Administration officials are attempting to get tens of billions of dollars in arms deals to Saudi Arabia approved ahead of President Trump’s visit to the country later this month, Reuters reports.
Saudi Arabia will be the initial stop on Trump’s first official trip overseas as president, where he hopes to also sell his counter-terrorism strategy to foreign heads of state he is scheduled to meet. Other destinations of the trip include Brussels, Israel, and the Vatican.
The United States is Saudi Arabia’s main arms dealer, especially in recent years. From a $29.4 billion sale of F-15 fighter jets in 2011, to another $1.1 billion deal for tanks and other military equipment last year, Saudi Arabia has amassed quite an arsenal of hi-tech American weaponry. The Saudis, in fact, were the top recipient of U.S. Arms from 2011-2015, and likely remain high on that list.
In its most recent report on U.S. weapons sales, the Congressional Research Service concluded that,
“In worldwide arms transfer agreements in 2015—to both developed and developing nations—the United States was predominant, ranking first with $40.2 billion in such agreements or 50.29% of all such agreements.”
The Trump administration hopes to mend ties with Saudi Arabia after former president Obama drew Saudi ire for his negotiations with Iran over its nuclear program. Though Obama, in attempt to placate the Saudis for the Iran deal, heavily assisted the Gulf monarchy in its war on Yemen—offering midair refueling, logistics and intelligence assistance, vehicle maintenance and, of course, all manner of arms transfers, including the sale of internationally-banned cluster munitions—that apparently was not enough to heal relations between the two countries.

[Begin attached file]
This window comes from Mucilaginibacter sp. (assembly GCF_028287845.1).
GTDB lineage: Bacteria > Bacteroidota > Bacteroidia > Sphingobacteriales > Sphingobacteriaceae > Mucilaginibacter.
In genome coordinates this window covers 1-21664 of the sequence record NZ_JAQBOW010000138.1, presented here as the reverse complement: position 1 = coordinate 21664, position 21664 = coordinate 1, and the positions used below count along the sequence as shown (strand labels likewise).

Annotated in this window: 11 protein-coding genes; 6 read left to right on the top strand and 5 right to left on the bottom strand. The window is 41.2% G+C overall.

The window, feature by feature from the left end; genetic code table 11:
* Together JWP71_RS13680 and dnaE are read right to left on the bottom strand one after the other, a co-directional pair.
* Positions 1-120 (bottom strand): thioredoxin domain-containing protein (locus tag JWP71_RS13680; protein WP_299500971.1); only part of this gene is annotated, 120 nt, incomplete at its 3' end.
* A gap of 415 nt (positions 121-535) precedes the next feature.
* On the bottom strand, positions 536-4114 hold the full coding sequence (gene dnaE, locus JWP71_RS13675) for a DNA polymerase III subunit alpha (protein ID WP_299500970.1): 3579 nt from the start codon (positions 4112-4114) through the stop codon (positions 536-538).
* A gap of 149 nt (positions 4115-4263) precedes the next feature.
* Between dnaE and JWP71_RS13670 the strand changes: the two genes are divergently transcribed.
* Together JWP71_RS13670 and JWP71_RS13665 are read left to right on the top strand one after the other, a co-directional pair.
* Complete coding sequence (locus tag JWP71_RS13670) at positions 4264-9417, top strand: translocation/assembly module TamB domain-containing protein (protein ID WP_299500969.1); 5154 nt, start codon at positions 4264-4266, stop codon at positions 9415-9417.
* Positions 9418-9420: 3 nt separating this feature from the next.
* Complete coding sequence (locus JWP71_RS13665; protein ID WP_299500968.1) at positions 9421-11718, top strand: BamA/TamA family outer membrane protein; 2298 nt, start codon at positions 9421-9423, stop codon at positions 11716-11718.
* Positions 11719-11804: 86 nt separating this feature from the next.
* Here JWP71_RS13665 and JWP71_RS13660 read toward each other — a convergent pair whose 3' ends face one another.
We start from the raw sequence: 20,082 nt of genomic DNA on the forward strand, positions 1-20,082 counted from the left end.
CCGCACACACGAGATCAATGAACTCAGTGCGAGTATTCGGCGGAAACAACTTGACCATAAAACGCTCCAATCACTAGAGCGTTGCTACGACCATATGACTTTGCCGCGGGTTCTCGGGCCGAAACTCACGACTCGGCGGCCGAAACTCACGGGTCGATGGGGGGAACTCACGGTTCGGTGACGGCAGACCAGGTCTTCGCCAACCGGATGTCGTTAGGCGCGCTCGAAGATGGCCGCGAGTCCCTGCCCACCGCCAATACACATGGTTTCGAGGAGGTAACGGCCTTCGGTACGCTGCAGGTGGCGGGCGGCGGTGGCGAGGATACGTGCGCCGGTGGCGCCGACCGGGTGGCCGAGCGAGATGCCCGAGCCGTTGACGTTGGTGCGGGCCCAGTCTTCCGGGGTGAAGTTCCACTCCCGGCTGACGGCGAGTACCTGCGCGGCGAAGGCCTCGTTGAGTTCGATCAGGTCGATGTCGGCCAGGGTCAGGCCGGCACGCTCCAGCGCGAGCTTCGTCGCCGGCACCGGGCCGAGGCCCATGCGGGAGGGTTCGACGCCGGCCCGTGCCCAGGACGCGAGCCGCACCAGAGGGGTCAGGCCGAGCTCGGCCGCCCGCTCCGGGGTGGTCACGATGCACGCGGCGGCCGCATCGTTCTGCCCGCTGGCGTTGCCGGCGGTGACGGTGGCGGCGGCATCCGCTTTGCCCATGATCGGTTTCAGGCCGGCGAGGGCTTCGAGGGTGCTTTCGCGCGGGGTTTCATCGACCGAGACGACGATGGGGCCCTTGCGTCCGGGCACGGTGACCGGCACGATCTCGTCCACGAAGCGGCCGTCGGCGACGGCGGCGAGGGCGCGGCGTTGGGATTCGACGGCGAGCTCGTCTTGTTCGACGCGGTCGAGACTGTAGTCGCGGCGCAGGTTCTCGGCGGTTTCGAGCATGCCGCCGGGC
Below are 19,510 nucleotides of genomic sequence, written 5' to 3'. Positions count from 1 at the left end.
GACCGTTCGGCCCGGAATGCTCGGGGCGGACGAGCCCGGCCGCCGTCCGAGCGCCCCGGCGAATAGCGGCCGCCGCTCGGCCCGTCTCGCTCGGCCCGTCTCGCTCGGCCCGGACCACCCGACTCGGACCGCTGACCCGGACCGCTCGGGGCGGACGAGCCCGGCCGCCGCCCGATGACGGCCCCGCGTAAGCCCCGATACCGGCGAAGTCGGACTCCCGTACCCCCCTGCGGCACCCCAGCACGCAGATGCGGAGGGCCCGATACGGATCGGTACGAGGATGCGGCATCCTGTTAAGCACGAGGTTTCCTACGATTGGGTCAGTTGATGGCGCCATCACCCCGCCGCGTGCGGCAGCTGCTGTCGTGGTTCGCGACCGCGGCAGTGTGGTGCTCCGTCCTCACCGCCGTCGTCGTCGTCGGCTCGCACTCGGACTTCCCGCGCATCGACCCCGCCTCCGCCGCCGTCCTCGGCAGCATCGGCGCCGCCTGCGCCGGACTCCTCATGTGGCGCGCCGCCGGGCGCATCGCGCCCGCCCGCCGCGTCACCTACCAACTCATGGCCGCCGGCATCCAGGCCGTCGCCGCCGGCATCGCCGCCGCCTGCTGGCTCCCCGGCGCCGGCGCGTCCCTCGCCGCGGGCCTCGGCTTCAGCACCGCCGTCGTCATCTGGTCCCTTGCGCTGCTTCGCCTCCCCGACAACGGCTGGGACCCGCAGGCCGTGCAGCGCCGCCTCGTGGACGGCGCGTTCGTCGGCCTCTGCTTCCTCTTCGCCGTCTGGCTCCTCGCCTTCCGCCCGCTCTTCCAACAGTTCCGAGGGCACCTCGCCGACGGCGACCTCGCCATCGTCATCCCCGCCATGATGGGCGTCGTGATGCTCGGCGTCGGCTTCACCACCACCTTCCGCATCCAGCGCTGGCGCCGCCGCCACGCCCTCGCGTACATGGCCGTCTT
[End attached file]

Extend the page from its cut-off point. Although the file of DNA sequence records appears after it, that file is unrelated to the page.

Major U.S. weapons manufacturer Lockheed Martin also has its eyes on Saudi Arabia, as it looks to secure sales of its $1 billion THAAD missile defense system, as well as its Command and Control, Battle Management and Communications program (C2BMC), software designed to integrate various ballistic missile defense systems. Lockheed is the largest arms firm in the United States.
Among the contracts Washington looks to push through, some are new, while others have been in the pipeline for some time, such as an $11.5 billion sale of four surface combatant naval vessels. Some details were hammered out for that deal, but a contract was never finalized.
If the deal goes through, it would be the first time the United States has sold new surface warships to a foreign state in decades.